Mark Abelson, partner with Campagnoli Abelson Campagnoli of San Francisco, has known Brayton for nearly a quarter of a century and can attest to his colleague’s penchant for advocacy.  “Al is probably the best example of what I would consider to be a true believer,” said Abelson, who once represented Brayton Purcell in a legal malpractice case and won. “He believes that when you’re right, you’re right, and you should fight for your rights.”

In Brayton’s mind, the main fight for trial lawyers continues to be in spreading the truth. Business interest groups wanting to close the doors to justice have taken to all manner of propaganda in order to place trial lawyers in a negative light, he contends.       

“One of the most difficult things we’re continuing to face is an assault from the U.S. Chamber of Commerce. They have tried to demonize trial lawyers,” Brayton says. “It’s a continuing battle in letting people know what we do – creating a positive perception. Many of the things being said (by detractors) are pure fiction, or if there’s any truth to what they’re saying, there’s usually a rational explanation. We always have to be aware of that – we need to always keep in mind all the good work trial lawyers are doing.

“There’s a continuing attempt to close the doors to the courthouse,” he continues. “We need to remain vigilant because the attacks come from every direction, and they never stop.”

Grounded but not defeated

Born in Sacramento and raised in Redding, Brayton graduated from Shasta High School and soon thereafter headed for the Air Force Academy in Colorado Springs, Colorado, with dreams of flying. Despite his inability to become a pilot, he stayed in the Air Force, earning a bachelor’s degree in economics from the Academy and eventually serving a total of 13 years. While he was still active, Brayton earned a master’s in finance from UCLA and a juris doctorate from UC Berkeley’s Boalt Hall School of Law.

More than half of Brayton’s time in the military was spent as a Judge Advocate, which essentially served as his apprenticeship in trial law. When he left the Air Force, Brayton joined two fellow reservists in their private practice in Novato, where he concentrated on aviation cases and got his first taste of asbestos litigation. Years later, when he split from those partners to start his own firm, he took with him dozens of asbestos clients and a knack for business management.

I was impressed with the fact that he was a superior businessman,” Marron said. “He knew there would be significant costs in copying, so what do you think he did? He bought a copy company – a separate business. I think he’s an absolute genius when it comes to business matters.”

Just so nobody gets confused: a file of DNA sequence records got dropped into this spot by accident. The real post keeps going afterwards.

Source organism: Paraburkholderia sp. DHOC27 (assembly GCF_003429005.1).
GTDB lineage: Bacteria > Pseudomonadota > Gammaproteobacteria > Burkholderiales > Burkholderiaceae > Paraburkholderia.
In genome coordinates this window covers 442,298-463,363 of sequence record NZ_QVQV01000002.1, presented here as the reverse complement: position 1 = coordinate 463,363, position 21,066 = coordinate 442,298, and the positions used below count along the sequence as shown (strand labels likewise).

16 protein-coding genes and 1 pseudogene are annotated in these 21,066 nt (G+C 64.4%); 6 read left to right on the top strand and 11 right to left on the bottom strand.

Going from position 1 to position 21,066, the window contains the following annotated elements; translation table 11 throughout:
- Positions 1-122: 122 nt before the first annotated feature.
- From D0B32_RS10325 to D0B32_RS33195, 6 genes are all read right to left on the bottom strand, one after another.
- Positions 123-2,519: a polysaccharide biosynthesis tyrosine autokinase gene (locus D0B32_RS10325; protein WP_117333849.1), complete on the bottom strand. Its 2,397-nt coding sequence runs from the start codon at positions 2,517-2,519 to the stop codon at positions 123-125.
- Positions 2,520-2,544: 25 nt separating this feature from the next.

Brayton, who will turn 60 this year, has continued in that mold to this day, even outside of his Brayton Purcell office. He owns Paradise Vineyard in southern Sonoma County and is planning to add a full-scale winery and tasting room to the property in the near future. “We sell most of our grapes and bottle about 1,500 cases a year,” he said. “We’re unveiling a new label, ‘37,’ with its first bottling this year.” The 100-plus-acre vineyard, located on Highway 37 near Highway 121 in the vicinity of Infineon Raceway, currently produces Chardonnay, Rose, Syrah and Pinot Noir under the “Paradise View” label.

Still clocking in

Whatever future triumphs are in store from his winemaking, Brayton isn’t yet ready to toast to an early retirement from law. The interest of the firm and its clients, as always, remain top priorities. Beyond those, he may feel a sense of obligation toward keeping his fellow trial lawyers on track, especially those on the proverbial front line.

His advice: “Be prepared. Do your homework because there is no substitute for knowing your case inside out. If you go in unprepared, you can end up getting thrown for a loop, and if that happens, you’re in trouble.”

Brayton also believes in providing opportunities to newly minted lawyers. His firm is one of the few that hires new attorneys and gives them the opportunity to participate in all aspects of the litigation process. Thanks to Al Brayton, over the years, the plaintiffs’ bar has had a number of excellent graduates of his “litigation bootcamp.”

Marron says it is easy to see what sets Brayton apart from his trial law peers. “Plaintiffs’ lawyers only have to be confident that they can get a case to jury,” Marron said.” I think smart lawyers can do the math and figure out what’s best for their clients. That’s what Al Brayton has done. Because it’s not about us (lawyers), it’s about the client.”

Stephen Ellison is a freelance writer and an award-winning newspaper journalist based in San Jose.  Contact him at This email address is being protected from spambots. You need JavaScript enabled to view it..